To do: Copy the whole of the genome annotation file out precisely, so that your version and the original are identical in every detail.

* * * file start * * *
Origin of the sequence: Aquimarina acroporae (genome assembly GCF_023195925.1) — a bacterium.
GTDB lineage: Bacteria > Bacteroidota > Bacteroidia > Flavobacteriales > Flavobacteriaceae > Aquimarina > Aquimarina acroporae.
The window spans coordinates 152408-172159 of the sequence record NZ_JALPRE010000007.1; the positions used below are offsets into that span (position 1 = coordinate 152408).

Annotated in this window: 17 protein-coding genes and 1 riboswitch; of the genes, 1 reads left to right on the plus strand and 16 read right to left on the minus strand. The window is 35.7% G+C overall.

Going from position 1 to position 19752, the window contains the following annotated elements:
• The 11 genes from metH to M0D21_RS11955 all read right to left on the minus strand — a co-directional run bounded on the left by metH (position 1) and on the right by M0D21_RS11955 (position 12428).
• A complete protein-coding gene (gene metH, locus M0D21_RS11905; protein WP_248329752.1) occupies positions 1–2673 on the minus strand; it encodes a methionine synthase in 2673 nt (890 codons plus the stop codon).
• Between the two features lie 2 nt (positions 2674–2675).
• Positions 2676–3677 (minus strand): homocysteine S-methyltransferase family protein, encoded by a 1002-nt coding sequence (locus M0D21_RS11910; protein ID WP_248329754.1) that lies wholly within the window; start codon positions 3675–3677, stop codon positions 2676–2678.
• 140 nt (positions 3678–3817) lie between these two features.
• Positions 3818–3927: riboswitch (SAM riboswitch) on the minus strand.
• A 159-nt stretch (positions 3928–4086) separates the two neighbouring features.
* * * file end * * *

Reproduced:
Origin of the sequence: Aquimarina acroporae (genome assembly GCF_023195925.1) — a bacterium.
GTDB lineage: Bacteria > Bacteroidota > Bacteroidia > Flavobacteriales > Flavobacteriaceae > Aquimarina > Aquimarina acroporae.
The window spans coordinates 152408-172159 of the sequence record NZ_JALPRE010000007.1; the positions used below are offsets into that span (position 1 = coordinate 152408).

Annotated in this window: 17 protein-coding genes and 1 riboswitch; of the genes, 1 reads left to right on the plus strand and 16 read right to left on the minus strand. The window is 35.7% G+C overall.

Going from position 1 to position 19752, the window contains the following annotated elements:
• The 11 genes from metH to M0D21_RS11955 all read right to left on the minus strand — a co-directional run bounded on the left by metH (position 1) and on the right by M0D21_RS11955 (position 12428).
• A complete protein-coding gene (gene metH, locus M0D21_RS11905; protein WP_248329752.1) occupies positions 1–2673 on the minus strand; it encodes a methionine synthase in 2673 nt (890 codons plus the stop codon).
• Between the two features lie 2 nt (positions 2674–2675).
• Positions 2676–3677 (minus strand): homocysteine S-methyltransferase family protein, encoded by a 1002-nt coding sequence (locus M0D21_RS11910; protein ID WP_248329754.1) that lies wholly within the window; start codon positions 3675–3677, stop codon positions 2676–2678.
• 140 nt (positions 3678–3817) lie between these two features.
• Positions 3818–3927: riboswitch (SAM riboswitch) on the minus strand.
• A 159-nt stretch (positions 3928–4086) separates the two neighbouring features.